The figures, which exceed the number of victims in Congo and Gabon a year ago, came from an investigating team of WHO and government experts deployed in the remote northwest area.
The outbreak in the Kelle and Mbomo districts near the central African country's border with Gabon is thought by scientists to have been caused by the consumption of infected monkey meat. The WHO last Wednesday put the death toll at 64.
"It would be unrealistic to say that we've seen all the cases, but it is realistic to say that we have seen most," WHO spokesman Ian Simpson told Reuters. "Control measures have now been put in place."
"An isolation ward has been set up in Kelle hospital where people are coming to be treated. That is real progress," he added. "Up to now it was a question of trying to persuade people that they needed medical intervention."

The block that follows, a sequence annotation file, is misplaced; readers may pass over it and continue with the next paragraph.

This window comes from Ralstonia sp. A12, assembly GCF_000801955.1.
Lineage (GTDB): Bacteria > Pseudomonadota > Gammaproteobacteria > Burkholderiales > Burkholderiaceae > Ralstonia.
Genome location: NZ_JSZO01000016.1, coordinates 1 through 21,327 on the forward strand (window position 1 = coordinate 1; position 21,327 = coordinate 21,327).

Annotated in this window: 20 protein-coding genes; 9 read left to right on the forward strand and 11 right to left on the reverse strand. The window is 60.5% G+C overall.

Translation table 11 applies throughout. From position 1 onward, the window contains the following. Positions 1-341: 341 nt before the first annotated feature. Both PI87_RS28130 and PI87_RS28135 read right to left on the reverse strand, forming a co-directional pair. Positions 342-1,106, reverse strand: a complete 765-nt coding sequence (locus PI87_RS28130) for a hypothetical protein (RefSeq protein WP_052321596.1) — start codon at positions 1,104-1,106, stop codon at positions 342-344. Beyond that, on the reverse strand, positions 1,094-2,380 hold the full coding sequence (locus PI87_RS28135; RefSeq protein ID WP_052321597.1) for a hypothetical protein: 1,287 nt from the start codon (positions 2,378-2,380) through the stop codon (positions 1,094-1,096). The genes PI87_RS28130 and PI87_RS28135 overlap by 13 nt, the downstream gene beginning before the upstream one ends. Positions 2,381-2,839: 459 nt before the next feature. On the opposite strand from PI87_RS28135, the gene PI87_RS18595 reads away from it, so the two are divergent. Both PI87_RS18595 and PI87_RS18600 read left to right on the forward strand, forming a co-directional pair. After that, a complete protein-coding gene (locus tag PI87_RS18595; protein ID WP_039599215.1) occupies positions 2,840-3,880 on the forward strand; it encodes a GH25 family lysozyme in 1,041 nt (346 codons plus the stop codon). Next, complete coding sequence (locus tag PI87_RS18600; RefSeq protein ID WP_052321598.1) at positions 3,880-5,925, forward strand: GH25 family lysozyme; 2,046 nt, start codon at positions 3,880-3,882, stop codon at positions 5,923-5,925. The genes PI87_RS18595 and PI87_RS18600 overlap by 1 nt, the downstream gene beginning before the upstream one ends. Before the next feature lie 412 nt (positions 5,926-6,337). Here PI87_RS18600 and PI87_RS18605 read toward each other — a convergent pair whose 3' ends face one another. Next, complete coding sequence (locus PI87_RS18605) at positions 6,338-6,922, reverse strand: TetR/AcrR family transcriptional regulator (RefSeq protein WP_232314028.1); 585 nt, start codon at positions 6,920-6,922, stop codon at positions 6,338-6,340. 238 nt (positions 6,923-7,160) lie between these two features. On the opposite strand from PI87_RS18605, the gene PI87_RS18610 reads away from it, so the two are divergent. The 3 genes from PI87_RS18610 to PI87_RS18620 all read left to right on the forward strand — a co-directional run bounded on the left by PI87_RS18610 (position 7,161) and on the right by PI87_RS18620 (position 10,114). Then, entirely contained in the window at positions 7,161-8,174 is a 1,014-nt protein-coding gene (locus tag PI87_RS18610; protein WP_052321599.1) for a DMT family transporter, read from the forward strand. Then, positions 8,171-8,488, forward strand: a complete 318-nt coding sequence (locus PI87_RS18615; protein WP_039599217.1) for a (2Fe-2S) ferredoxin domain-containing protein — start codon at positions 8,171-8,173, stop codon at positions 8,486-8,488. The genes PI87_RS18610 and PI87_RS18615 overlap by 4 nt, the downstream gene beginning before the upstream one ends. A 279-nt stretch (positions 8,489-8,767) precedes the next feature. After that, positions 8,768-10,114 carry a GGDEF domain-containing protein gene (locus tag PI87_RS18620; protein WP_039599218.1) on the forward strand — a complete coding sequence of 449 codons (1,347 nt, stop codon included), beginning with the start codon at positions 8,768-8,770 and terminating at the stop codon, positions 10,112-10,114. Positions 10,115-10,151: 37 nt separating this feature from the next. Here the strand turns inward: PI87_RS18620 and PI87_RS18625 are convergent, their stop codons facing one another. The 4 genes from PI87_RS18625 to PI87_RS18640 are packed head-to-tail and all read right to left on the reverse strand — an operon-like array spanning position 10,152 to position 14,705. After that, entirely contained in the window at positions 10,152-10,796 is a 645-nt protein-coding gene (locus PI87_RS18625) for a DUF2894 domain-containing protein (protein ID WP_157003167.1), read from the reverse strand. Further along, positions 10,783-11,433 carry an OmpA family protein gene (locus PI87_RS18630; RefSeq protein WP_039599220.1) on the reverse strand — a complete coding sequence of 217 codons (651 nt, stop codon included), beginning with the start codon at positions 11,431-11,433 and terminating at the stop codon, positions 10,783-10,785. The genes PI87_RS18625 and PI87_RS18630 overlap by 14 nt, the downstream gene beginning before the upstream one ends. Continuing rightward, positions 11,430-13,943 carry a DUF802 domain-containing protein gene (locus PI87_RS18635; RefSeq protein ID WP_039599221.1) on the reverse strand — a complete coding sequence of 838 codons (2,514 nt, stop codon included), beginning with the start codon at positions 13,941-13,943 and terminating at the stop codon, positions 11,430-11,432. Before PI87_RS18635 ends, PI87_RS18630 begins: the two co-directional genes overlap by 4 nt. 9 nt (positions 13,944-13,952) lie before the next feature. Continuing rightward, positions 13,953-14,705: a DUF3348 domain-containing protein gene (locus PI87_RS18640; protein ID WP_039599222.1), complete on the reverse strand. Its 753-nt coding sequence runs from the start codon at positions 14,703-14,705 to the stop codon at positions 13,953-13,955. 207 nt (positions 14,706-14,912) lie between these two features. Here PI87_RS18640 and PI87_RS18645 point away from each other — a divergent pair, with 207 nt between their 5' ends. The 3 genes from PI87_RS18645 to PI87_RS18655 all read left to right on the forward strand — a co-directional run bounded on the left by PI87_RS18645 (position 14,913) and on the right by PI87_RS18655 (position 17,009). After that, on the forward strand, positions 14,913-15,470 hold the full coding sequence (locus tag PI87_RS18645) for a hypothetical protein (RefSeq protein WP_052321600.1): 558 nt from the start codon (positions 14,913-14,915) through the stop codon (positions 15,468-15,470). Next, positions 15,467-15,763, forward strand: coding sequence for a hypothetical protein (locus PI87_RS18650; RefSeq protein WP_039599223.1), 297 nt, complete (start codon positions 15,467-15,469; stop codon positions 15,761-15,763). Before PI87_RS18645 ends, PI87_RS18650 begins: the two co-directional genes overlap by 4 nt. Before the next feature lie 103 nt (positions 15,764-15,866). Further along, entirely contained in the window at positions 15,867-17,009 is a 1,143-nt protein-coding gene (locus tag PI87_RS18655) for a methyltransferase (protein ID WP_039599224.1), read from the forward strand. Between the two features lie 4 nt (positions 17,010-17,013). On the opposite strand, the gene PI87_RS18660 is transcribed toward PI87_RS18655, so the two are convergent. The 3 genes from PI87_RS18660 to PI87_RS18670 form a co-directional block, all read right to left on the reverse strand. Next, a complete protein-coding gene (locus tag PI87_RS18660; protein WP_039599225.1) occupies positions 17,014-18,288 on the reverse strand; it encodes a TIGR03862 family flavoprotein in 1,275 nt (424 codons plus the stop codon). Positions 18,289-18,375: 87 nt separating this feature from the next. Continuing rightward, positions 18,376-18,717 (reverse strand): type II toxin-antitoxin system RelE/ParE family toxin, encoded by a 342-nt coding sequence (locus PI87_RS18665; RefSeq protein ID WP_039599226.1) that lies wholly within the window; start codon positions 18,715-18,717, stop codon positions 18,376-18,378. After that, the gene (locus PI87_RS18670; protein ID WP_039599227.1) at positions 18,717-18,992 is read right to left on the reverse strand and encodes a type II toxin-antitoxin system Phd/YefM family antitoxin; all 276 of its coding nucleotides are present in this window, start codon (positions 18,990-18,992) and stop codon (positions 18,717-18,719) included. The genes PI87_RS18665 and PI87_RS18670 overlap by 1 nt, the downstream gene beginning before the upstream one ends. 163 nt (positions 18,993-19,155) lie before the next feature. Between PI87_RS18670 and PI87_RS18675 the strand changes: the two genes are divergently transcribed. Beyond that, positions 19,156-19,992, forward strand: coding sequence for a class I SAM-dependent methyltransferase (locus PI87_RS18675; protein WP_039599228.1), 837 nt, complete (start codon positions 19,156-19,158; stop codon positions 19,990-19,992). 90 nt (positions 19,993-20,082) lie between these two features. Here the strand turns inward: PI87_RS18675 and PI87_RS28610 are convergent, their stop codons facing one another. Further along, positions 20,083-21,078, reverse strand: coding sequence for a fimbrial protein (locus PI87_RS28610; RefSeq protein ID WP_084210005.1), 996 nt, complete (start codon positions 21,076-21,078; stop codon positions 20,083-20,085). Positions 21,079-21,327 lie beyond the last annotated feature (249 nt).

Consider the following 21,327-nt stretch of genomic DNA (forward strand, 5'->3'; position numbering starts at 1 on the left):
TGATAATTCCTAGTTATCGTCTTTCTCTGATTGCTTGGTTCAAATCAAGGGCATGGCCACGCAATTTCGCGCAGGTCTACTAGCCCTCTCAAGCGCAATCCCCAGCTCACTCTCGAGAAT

Local officials said last week that many villagers believed occult forces were at work, leading some to stone and beat to death four teachers accused of casting an evil spell to cause the outbreak.
Ebola, which is passed on by infected body fluids, kills between 50 and 90 percent of its victims through massive internal bleeding, depending on the strain of the disease.
Ebola killed at least 73 people in Congo and Gabon in an epidemic from October 2001 to February 2002.
"There are very few sick people left. Unfortunately most have died. It is important to make sure there is no further spread," Simpson said.
The isolation ward will help protect the victims' families and health workers, according to the WHO spokesman.
At least two nurses were believed to have been among the dead, he noted.
- Reuters - Thomson Reuters Foundation
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